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A new recording of Gounod’s La Colombe comes from the ever-reliable Opera Rara. A rarity from 1860, it should appeal to admirers of Gounod, who, having thrilled to Faust and Roméo et Juliette, have perhaps been moved to investigate the charms of Mireille. If you haven’t thrilled to Faust, on the other hand, then this is probably not for you. It is also likely to attract fans of opéra-comique, so if Boieldieu, Auber and Adam are to your taste then this piece continues the tradition. It’s a simple story concerning the titular dove, a gifted bird, and the adoration of its owner, Horace, for Sylvie, who in turn wants possession of the pet to get a social leg-up. The plot capers along until the loving but hungry couple eat the dove, which transpires to be a rival’s parrot. It’s all very jolly, unless you’re the unfortunate parrot in which case it’s deeply tragic. The music is pretty, and very well-played by the Hallé under Mark Elder, who conjures some sensitive phrasing from his players; but it is very slight indeed, and two CDs seems overkill (though it wouldn’t quite fit onto one at eighty minutes; a filler would have been welcome). Erin Morley flutes sweetly and deftly as Sylvie and Javier Camarena’s Horace is equally charming, his tenor just the right weight for the role. Michèle Losier and Laurent Naouri help the plot along with idiomatic performances. The dialogue is deftly handled, but it’s all a bit arch.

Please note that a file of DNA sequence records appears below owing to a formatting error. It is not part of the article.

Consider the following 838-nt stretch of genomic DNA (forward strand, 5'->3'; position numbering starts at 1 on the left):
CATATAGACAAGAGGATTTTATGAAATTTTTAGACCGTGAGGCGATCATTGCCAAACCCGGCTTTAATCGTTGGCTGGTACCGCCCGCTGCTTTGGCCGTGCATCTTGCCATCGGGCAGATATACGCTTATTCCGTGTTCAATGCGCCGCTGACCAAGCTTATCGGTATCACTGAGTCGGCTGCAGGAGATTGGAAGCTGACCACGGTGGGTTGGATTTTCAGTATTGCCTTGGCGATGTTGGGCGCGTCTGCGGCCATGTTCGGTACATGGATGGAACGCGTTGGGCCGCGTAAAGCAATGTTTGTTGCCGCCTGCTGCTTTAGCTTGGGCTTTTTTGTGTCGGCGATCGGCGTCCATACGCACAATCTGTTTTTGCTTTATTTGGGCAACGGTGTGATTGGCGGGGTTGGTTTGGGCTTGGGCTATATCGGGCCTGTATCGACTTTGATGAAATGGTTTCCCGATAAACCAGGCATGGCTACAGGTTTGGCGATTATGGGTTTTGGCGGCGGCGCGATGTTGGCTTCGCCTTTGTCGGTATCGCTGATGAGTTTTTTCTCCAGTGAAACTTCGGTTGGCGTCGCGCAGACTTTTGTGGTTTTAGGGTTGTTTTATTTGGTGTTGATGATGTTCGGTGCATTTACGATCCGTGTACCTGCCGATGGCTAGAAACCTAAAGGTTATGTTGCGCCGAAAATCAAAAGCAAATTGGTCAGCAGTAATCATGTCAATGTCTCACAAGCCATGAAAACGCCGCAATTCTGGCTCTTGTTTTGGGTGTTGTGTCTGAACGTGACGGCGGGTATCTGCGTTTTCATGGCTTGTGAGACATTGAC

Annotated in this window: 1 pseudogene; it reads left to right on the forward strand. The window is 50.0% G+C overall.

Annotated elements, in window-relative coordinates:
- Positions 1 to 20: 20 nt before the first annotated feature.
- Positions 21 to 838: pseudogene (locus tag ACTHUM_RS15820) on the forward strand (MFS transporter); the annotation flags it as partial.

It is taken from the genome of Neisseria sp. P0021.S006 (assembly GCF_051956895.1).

Francis Muzzu Read the full review on Agora Classica

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